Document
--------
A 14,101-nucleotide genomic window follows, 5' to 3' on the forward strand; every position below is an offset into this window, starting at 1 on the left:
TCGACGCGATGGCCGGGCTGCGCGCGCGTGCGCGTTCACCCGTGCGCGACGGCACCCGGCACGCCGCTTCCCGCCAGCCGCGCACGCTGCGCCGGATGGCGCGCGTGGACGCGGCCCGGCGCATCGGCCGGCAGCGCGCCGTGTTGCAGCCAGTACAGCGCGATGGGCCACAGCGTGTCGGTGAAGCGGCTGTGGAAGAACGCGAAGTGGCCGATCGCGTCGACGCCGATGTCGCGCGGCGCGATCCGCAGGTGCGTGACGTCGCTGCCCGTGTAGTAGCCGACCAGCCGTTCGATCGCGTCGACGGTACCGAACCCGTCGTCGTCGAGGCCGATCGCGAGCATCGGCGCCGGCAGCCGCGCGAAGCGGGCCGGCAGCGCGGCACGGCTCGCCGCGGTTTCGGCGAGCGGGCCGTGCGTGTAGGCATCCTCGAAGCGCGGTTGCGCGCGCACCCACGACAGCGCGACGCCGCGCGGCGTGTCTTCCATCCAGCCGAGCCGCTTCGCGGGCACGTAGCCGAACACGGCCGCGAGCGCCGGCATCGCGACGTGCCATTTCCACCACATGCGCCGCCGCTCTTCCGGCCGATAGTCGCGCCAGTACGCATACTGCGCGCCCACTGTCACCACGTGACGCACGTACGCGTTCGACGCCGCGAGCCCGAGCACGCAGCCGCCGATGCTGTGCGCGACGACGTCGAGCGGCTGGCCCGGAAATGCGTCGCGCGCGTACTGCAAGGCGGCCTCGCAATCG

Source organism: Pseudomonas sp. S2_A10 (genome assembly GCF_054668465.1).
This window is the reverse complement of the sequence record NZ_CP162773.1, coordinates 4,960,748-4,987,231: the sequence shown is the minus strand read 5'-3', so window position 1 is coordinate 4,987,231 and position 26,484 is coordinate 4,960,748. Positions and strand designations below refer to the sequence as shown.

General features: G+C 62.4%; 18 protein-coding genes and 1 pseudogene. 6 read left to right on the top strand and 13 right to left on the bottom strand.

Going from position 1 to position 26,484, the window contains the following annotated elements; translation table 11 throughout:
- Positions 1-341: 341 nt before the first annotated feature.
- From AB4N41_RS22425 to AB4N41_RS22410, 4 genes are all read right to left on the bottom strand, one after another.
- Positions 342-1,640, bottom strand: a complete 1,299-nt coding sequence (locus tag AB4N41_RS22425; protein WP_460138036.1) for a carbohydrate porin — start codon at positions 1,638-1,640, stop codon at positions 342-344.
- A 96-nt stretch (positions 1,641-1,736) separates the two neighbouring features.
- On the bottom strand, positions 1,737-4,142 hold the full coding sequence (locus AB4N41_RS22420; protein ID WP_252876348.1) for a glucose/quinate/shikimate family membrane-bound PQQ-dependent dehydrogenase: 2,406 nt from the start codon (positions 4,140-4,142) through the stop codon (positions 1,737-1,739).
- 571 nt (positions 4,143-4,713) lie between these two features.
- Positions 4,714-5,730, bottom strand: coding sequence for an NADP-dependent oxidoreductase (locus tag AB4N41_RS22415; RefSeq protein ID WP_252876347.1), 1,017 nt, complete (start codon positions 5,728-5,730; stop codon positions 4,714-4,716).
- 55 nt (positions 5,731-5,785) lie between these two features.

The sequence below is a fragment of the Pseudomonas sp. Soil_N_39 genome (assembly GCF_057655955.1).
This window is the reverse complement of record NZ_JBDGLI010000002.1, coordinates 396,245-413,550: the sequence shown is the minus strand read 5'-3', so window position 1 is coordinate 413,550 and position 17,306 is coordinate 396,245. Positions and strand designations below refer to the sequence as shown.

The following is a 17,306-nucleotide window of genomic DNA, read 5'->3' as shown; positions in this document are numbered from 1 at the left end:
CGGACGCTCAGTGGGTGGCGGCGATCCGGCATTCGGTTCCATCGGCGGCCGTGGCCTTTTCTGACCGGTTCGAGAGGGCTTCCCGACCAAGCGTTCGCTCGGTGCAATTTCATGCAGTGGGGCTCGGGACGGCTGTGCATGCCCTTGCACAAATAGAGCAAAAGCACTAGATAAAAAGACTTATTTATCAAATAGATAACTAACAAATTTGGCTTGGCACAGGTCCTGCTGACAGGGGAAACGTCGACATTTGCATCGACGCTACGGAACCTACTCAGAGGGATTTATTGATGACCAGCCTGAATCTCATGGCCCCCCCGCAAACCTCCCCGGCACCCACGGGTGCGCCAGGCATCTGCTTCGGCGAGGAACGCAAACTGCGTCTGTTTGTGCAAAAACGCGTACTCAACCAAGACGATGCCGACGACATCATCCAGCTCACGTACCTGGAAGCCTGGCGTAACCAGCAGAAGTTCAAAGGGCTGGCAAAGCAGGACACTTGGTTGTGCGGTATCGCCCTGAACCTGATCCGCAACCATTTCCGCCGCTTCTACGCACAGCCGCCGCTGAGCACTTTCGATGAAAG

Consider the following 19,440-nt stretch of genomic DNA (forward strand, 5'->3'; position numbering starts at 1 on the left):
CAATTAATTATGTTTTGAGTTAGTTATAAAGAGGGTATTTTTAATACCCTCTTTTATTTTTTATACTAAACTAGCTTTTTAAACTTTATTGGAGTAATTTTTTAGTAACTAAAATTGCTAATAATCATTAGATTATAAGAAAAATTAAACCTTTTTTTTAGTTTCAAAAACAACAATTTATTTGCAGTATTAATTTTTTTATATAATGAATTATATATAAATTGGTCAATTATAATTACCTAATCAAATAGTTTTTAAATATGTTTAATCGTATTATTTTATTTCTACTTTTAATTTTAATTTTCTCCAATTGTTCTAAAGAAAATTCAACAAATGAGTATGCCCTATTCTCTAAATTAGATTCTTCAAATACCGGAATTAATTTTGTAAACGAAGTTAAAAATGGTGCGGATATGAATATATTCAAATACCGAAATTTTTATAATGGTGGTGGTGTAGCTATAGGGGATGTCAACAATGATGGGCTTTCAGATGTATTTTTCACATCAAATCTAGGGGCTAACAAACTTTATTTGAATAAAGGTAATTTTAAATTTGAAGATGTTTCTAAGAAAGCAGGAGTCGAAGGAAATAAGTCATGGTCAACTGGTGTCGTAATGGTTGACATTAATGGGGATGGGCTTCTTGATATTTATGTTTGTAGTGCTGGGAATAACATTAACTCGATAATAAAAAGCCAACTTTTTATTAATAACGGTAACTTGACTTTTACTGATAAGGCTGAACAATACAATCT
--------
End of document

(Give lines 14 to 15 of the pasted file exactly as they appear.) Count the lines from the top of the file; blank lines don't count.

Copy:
- 55 nt (positions 5,731-5,785) lie between these two features.

The sequence below is a fragment of the Pseudomonas sp. Soil_N_39 genome (assembly GCF_057655955.1).